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On the Difficulty of Evolutionary Analysis

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  • Mayhew, Anne
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    Abstract

    Thorstein Veblen's 100-year-old question--'Why is Economics Not an Evolutionary Science?'--remains relevant. Evolutionary analysis, even for those social scientists who trace their intellectual heritage to evolutionary thought, has been difficult for three reasons: effective incorporation of time requires a respectful and detailed treatment of the past; dominant social science paradigms have made it difficult to account for novelty; and concern with policy and current issues of social debate creates a tendency towards taxonomy. The twentieth-century history of economic anthropology and institutional economics illustrates that a failure to overcome these difficulties leaves Veblen's vision unfulfilled. Copyright 1998 by Oxford University Press.

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    Bibliographic Info

    Article provided by Oxford University Press in its journal Cambridge Journal of Economics.

    Volume (Year): 22 (1998)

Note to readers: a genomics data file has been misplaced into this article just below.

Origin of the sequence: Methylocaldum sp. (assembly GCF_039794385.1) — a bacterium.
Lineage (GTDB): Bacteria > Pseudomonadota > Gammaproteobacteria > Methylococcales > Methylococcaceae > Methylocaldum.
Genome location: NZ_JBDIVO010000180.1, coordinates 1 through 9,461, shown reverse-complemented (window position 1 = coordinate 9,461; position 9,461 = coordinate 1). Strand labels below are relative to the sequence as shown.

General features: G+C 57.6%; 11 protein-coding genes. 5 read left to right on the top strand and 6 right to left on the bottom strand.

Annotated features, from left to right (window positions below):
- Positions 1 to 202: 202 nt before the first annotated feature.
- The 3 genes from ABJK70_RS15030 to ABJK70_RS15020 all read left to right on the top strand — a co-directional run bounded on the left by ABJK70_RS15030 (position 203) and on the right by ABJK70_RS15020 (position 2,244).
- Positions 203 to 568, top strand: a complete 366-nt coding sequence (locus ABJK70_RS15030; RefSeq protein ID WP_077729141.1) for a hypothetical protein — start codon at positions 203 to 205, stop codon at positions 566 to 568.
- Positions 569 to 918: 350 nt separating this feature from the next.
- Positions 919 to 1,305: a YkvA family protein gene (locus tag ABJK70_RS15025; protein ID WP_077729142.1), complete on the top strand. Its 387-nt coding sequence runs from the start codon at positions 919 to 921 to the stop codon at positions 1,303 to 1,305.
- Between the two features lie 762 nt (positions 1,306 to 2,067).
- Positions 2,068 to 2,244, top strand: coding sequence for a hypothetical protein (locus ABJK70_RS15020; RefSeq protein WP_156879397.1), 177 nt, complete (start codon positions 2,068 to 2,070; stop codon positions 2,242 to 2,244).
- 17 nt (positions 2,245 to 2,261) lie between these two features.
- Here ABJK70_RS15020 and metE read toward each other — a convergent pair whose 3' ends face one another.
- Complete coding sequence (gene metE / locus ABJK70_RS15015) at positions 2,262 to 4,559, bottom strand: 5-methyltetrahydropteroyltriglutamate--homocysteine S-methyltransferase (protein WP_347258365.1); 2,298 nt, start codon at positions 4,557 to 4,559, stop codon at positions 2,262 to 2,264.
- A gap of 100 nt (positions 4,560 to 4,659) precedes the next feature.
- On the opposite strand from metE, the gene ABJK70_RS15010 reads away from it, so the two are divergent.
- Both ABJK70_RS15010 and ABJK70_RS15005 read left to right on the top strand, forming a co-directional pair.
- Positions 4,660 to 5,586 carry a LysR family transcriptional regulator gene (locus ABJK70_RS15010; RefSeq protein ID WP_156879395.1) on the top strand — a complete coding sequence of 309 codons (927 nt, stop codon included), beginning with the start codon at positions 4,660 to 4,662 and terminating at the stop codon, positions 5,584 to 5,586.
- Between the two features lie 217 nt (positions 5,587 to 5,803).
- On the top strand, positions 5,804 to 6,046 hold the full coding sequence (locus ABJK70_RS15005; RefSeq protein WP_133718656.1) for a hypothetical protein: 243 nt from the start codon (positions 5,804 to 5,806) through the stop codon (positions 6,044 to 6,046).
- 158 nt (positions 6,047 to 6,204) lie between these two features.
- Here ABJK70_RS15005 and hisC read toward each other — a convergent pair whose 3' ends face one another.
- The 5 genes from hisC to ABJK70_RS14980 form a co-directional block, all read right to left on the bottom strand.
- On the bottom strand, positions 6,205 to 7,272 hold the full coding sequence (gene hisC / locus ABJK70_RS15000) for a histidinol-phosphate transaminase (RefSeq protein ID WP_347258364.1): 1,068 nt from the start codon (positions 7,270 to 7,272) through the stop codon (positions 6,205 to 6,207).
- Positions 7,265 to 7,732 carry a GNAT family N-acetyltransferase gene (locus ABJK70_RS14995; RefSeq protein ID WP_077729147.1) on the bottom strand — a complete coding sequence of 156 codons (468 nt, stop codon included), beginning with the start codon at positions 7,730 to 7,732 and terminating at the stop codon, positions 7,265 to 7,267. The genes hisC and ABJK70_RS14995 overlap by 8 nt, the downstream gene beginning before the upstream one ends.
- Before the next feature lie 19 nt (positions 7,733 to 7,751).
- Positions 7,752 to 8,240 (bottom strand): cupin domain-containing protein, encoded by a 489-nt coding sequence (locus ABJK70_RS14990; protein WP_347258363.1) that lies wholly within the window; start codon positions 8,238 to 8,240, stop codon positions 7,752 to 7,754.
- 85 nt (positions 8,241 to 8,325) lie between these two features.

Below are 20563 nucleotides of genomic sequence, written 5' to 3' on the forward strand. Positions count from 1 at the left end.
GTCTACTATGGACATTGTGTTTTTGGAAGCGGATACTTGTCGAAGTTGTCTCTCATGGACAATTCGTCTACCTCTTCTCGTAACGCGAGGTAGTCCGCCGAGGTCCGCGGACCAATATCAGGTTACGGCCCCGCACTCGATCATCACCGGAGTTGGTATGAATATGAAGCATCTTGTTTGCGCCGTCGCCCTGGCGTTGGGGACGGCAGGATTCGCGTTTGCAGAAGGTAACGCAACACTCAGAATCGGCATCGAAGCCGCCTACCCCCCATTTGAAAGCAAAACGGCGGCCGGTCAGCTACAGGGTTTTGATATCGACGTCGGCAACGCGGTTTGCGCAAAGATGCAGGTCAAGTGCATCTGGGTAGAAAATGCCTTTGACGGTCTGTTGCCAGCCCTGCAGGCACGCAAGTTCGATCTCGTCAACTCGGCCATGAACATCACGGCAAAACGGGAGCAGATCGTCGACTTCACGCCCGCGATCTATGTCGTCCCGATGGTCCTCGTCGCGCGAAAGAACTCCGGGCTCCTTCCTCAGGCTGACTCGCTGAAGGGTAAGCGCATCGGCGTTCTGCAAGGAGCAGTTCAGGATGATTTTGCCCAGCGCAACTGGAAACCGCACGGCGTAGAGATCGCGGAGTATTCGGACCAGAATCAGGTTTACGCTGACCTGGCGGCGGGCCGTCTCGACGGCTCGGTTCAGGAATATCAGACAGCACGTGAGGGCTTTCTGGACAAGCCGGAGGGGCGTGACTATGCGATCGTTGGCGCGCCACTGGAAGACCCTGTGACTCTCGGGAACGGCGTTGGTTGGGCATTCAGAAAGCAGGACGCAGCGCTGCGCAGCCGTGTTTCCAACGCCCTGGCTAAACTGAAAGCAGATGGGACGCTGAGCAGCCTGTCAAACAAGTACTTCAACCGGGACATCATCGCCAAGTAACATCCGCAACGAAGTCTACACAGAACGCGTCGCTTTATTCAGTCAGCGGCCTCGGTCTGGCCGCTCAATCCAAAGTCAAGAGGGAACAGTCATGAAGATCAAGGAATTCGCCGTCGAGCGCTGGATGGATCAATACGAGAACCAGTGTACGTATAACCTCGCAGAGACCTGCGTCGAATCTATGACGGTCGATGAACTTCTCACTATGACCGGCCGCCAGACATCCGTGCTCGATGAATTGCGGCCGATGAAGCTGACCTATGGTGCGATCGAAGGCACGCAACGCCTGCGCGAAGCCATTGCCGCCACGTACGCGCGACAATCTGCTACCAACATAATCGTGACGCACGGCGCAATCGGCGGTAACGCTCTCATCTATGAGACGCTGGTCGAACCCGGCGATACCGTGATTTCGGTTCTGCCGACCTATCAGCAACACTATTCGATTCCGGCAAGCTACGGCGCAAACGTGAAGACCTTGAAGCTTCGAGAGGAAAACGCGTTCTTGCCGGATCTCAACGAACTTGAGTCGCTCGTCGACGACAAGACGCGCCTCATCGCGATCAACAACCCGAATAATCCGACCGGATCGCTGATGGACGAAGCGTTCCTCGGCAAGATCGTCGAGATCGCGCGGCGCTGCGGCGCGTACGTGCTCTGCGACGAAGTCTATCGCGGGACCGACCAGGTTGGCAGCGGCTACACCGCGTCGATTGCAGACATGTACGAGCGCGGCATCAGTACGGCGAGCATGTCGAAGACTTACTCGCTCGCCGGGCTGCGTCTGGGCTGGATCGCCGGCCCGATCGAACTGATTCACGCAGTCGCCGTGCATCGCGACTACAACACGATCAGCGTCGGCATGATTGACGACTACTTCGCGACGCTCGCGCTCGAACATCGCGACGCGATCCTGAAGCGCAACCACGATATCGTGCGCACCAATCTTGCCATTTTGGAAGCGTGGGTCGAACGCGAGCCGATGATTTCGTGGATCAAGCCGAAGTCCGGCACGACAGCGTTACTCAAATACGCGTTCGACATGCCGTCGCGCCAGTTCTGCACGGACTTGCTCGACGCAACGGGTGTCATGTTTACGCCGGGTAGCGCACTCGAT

Issue (Month): 4 (July)
    Pages: 449-61

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    Handle: RePEc:oup:cambje:v:22:y:1998:i:4:p:449-61

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    Cited by:
    1. Jo, Tae-Hee, 2013. "Uncertainty, Instability, and the Control of Markets," MPRA Paper 47936, University Library of Munich, Germany.
    2. Tae‐Hee Jo, 2011. "Social Provisioning Process and Socio‐Economic Modeling," American Journal of Economics and Sociology, Wiley Blackwell, vol. 70(5), pages 1094-1116, November.
    3. Viano Francesca Lidia, 2002. "Guesswork and knowledge in evolutionary economics: verblen revisited," CESMEP Working Papers 200205, University of Turin.

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